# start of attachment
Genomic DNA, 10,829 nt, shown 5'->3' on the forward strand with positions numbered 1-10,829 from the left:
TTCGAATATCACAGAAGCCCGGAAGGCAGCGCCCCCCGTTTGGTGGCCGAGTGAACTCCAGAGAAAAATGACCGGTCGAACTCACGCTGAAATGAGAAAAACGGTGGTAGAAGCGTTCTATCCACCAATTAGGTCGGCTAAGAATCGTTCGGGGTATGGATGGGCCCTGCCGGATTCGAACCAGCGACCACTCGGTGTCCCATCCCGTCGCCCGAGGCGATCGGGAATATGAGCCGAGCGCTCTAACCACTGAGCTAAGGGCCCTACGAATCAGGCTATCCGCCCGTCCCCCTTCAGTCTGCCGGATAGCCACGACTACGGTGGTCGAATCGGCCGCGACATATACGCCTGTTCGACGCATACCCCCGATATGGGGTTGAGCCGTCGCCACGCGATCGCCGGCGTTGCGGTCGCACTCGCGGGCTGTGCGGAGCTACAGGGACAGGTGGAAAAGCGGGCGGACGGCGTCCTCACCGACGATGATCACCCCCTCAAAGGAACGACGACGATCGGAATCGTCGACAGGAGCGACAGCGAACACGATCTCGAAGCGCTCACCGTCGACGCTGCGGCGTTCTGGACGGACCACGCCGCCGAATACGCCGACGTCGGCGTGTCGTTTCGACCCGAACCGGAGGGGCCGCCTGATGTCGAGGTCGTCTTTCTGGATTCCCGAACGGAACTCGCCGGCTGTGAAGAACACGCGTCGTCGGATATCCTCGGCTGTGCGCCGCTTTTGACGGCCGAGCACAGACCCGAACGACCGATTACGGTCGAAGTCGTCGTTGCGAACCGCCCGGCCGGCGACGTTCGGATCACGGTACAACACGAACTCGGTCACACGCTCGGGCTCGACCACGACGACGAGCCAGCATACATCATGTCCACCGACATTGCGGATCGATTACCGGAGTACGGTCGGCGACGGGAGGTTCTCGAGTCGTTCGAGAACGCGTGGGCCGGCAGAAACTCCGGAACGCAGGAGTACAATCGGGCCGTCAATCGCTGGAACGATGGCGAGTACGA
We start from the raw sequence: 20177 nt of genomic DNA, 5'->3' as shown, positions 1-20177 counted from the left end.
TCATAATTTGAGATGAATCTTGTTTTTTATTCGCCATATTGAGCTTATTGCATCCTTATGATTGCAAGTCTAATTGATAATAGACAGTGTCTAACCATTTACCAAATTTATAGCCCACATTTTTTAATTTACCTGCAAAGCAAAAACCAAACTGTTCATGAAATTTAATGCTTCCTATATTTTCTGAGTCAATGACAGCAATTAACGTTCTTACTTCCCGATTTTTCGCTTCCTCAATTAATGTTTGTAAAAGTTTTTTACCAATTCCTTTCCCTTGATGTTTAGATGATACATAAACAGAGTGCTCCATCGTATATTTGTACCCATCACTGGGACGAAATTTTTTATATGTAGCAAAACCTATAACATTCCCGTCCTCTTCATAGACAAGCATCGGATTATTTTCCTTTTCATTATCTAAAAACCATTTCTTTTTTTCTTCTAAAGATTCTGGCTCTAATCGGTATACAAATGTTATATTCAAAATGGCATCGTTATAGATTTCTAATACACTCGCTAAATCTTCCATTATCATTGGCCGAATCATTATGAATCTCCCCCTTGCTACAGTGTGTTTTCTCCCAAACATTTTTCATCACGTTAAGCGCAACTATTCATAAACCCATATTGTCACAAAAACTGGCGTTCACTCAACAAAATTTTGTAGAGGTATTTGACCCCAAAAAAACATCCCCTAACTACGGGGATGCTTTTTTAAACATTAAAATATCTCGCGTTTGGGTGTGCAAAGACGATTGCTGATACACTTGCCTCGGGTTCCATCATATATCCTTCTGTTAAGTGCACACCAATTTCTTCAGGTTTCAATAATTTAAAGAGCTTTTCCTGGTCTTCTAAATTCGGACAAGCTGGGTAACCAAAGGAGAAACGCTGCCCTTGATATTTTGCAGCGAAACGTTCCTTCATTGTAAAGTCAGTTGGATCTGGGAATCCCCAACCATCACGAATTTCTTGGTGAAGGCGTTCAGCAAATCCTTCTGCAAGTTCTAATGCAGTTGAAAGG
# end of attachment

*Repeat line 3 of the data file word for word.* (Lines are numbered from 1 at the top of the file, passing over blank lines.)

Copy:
We start from the raw sequence: 20177 nt of genomic DNA, 5'->3' as shown, positions 1-20177 counted from the left end.